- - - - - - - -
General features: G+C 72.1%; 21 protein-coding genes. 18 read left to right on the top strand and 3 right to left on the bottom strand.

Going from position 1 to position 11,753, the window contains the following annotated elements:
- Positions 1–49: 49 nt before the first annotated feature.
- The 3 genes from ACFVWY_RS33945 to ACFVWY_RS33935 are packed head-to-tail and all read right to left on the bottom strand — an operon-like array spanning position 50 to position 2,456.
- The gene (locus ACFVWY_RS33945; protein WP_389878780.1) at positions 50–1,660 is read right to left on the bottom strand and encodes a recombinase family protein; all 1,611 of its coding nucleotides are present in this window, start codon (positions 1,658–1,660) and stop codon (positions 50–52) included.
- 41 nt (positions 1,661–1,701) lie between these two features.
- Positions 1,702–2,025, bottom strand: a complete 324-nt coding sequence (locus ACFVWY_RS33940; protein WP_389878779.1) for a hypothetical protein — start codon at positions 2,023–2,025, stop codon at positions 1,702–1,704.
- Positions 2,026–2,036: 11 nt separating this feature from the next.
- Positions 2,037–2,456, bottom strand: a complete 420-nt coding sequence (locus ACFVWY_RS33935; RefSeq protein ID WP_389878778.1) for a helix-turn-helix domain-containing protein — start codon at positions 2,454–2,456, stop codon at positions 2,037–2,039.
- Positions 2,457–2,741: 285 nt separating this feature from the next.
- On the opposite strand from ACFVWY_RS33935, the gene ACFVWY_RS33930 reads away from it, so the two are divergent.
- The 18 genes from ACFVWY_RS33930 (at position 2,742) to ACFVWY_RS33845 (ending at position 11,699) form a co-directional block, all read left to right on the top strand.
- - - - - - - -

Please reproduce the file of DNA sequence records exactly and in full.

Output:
General features: G+C 72.1%; 21 protein-coding genes. 18 read left to right on the top strand and 3 right to left on the bottom strand.

Going from position 1 to position 11,753, the window contains the following annotated elements:
- Positions 1–49: 49 nt before the first annotated feature.
- The 3 genes from ACFVWY_RS33945 to ACFVWY_RS33935 are packed head-to-tail and all read right to left on the bottom strand — an operon-like array spanning position 50 to position 2,456.
- The gene (locus ACFVWY_RS33945; protein WP_389878780.1) at positions 50–1,660 is read right to left on the bottom strand and encodes a recombinase family protein; all 1,611 of its coding nucleotides are present in this window, start codon (positions 1,658–1,660) and stop codon (positions 50–52) included.
- 41 nt (positions 1,661–1,701) lie between these two features.
- Positions 1,702–2,025, bottom strand: a complete 324-nt coding sequence (locus ACFVWY_RS33940; protein WP_389878779.1) for a hypothetical protein — start codon at positions 2,023–2,025, stop codon at positions 1,702–1,704.
- Positions 2,026–2,036: 11 nt separating this feature from the next.
- Positions 2,037–2,456, bottom strand: a complete 420-nt coding sequence (locus ACFVWY_RS33935; RefSeq protein ID WP_389878778.1) for a helix-turn-helix domain-containing protein — start codon at positions 2,454–2,456, stop codon at positions 2,037–2,039.
- Positions 2,457–2,741: 285 nt separating this feature from the next.
- On the opposite strand from ACFVWY_RS33935, the gene ACFVWY_RS33930 reads away from it, so the two are divergent.
- The 18 genes from ACFVWY_RS33930 (at position 2,742) to ACFVWY_RS33845 (ending at position 11,699) form a co-directional block, all read left to right on the top strand.